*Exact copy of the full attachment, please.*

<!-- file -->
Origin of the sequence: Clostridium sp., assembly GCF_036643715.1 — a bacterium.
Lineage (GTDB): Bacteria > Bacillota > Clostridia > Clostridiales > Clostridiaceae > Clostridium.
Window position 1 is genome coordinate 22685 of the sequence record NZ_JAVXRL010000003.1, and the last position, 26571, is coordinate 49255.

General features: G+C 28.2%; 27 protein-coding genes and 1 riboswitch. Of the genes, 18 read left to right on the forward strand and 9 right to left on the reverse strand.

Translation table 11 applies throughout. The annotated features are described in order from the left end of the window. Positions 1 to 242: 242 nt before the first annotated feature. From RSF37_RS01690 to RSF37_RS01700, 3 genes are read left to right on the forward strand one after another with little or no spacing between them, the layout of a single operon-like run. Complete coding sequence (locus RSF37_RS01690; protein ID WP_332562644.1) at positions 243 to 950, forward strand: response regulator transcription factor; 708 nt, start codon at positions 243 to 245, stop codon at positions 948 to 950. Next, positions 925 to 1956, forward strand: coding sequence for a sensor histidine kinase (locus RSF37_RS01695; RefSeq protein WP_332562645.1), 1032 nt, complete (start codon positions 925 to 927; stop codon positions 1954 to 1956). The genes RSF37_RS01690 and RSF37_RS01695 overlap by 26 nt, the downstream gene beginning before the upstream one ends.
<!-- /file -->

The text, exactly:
Origin of the sequence: Clostridium sp., assembly GCF_036643715.1 — a bacterium.
Lineage (GTDB): Bacteria > Bacillota > Clostridia > Clostridiales > Clostridiaceae > Clostridium.
Window position 1 is genome coordinate 22685 of the sequence record NZ_JAVXRL010000003.1, and the last position, 26571, is coordinate 49255.

General features: G+C 28.2%; 27 protein-coding genes and 1 riboswitch. Of the genes, 18 read left to right on the forward strand and 9 right to left on the reverse strand.

Translation table 11 applies throughout. The annotated features are described in order from the left end of the window. Positions 1 to 242: 242 nt before the first annotated feature. From RSF37_RS01690 to RSF37_RS01700, 3 genes are read left to right on the forward strand one after another with little or no spacing between them, the layout of a single operon-like run. Complete coding sequence (locus RSF37_RS01690; protein ID WP_332562644.1) at positions 243 to 950, forward strand: response regulator transcription factor; 708 nt, start codon at positions 243 to 245, stop codon at positions 948 to 950. Next, positions 925 to 1956, forward strand: coding sequence for a sensor histidine kinase (locus RSF37_RS01695; RefSeq protein WP_332562645.1), 1032 nt, complete (start codon positions 925 to 927; stop codon positions 1954 to 1956). The genes RSF37_RS01690 and RSF37_RS01695 overlap by 26 nt, the downstream gene beginning before the upstream one ends.